2015 Hudson Bay Expedition – The Gift


Once in a great while the universe conspires to make me look like I know what I’m doing.

Having slunk out of Repulse Bay, I fought through three days of pack ice and rough weather trying to put some miles between me and the Inuit hunting boats, I found myself right back where I started, ten miles out of town in the Harbour Islands.

As I motored into my anchorage cove, the sun ducked below the clouds and turned the landscape sublime. The northwest wind was still blowing hard, and I didn’t want to risk giving my drone any more chances for a watery grave, so I clambered into the zodiac to go shoot the old newspaper feature standby. When all else fails, shoot weather art. In this case it was going to be huge pack ice piled along the arctic shore, so it was admittedly a step up from the kids in a fountain I used to have to shoot.

Amidst all that scenic desolation, less than a quarter mile from my boat, I spotted the polar bear and her cub. If I’d stayed to finish my hot chocolate she’d have probably found me first. A tiny first year cub trailed right behind her, struggling to keep up on the rocky shoreline. She shifted direction when she finally made out the zodiac against the ice, and walked up and over the small islet taking her cub with her.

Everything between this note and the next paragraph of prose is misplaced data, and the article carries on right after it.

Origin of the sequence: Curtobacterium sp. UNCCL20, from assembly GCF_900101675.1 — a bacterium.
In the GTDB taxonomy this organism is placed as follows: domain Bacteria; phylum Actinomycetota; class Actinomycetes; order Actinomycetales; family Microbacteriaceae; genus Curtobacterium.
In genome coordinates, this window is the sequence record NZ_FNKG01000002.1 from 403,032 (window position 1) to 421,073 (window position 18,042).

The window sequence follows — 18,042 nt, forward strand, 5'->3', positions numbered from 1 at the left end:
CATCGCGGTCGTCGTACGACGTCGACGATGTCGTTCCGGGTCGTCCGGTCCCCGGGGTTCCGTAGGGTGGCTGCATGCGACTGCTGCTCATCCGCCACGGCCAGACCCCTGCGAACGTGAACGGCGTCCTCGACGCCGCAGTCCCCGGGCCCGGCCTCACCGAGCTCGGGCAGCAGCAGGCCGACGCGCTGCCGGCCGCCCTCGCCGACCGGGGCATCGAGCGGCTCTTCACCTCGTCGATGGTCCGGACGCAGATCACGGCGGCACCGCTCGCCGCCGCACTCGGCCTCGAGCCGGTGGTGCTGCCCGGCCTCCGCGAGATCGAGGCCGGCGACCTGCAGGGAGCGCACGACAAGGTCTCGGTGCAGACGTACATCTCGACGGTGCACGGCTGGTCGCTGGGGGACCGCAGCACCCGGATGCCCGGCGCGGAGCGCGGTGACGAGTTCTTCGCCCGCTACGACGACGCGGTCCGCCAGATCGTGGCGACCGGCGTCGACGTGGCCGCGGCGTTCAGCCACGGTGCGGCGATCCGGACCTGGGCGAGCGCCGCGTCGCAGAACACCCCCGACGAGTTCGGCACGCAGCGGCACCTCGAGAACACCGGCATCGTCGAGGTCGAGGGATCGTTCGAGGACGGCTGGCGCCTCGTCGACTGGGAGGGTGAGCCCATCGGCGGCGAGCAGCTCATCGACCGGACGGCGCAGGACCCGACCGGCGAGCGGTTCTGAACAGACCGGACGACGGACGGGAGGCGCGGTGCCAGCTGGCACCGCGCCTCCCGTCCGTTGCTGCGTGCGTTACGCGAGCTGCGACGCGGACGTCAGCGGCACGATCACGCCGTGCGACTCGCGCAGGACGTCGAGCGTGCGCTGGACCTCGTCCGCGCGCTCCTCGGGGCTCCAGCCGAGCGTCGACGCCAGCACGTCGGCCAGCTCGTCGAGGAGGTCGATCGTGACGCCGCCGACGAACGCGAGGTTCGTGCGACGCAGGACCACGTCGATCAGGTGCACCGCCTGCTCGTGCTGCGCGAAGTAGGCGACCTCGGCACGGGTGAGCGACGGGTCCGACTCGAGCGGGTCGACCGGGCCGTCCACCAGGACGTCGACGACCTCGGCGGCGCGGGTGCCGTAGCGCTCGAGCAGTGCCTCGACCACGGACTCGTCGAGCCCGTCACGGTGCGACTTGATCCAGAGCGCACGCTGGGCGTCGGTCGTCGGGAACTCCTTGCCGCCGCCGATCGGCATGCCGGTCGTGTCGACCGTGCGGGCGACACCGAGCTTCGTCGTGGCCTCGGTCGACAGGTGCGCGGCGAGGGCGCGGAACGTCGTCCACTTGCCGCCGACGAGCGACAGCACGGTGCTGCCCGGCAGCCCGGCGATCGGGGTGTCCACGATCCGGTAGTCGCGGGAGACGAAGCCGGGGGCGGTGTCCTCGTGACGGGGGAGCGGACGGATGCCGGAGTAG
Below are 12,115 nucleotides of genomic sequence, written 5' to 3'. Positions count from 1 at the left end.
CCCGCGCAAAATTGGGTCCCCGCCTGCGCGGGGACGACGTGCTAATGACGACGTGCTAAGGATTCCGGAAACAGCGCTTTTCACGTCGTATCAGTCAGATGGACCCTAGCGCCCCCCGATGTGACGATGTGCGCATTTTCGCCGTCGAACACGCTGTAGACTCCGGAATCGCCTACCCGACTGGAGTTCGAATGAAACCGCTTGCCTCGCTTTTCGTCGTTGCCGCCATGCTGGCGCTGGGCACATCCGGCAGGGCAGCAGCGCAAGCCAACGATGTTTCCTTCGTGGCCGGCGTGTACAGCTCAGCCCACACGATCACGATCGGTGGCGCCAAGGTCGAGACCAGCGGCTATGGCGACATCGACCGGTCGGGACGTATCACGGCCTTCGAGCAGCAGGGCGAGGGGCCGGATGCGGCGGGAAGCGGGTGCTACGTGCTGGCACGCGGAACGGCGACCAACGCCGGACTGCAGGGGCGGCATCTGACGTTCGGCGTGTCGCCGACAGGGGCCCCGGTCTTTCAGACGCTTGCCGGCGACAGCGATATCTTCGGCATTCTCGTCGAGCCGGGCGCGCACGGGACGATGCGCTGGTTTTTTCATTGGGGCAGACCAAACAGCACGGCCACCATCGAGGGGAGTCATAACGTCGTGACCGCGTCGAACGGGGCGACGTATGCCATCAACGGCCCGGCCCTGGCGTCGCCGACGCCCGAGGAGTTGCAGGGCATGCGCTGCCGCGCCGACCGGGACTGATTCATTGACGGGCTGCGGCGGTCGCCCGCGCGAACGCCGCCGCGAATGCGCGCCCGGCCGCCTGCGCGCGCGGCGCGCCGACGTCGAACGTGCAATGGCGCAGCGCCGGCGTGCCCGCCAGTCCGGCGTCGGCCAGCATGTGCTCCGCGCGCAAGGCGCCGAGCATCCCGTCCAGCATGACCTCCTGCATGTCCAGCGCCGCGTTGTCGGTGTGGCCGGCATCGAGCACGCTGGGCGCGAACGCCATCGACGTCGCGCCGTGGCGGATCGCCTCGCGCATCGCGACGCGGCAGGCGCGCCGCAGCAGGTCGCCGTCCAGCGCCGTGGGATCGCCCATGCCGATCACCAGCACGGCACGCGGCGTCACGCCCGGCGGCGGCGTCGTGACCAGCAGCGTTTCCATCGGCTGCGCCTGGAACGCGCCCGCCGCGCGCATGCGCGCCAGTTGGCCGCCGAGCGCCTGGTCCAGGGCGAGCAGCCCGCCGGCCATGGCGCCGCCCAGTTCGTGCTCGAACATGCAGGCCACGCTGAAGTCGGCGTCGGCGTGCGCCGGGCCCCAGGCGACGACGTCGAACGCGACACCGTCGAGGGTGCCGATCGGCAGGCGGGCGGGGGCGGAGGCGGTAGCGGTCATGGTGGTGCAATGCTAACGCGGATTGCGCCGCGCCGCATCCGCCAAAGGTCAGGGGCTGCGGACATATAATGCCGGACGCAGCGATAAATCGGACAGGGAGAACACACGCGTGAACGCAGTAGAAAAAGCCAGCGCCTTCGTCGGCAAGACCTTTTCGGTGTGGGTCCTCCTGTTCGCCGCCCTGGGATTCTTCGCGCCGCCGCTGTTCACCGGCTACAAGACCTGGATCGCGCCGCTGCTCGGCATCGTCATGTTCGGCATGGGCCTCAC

Bears will often head to water when they’re surprised or uncertain. That’s how they get to these islands, and how they move on. I struggled to move my small boat upwind against the chop, and as soon as I opened up my waterproof case, a wave covered me, my telephoto lens and camera with a shower of ice water. For once the heavens smiled, no damage was done and I could start shooting without hopelessly smearing the lens with a filthy fleece sleeve.

The next few moments were the stuff of dreams. Gorgeous light, a mother and adorable young cub swimming in the sea, then climbing out and standing on sea ice staring back at me with curiosity, the cub snuggling under mum’s belly to peer out at the new world.

You can’t anticipate these moments. You can’t plan for them. You can only be there and for the few fleeting minutes they last try to react and respond and record them. They’re a gift and if they came along every day they would start to lose meaning. The setting sun set the clouds overhead alight in the colors of flame, and the bears took to the water again. The young cub clung to his mother’s back, and they swam slowly toward nearby land. The light fading, I watched them go.

I turned my zodiac around and headed toward home. After so much time on the water, so much expense and effort and expense and disappointment, this moment felt like a benediction. Somehow the last 30 minutes seemed to justify all of the last month’s travails. Rounding the point and tucking back into my cove, a surge of sheer joy overwhelmed me, expressing itself in one long, loud and entirely uncharacteristic rebel yell.


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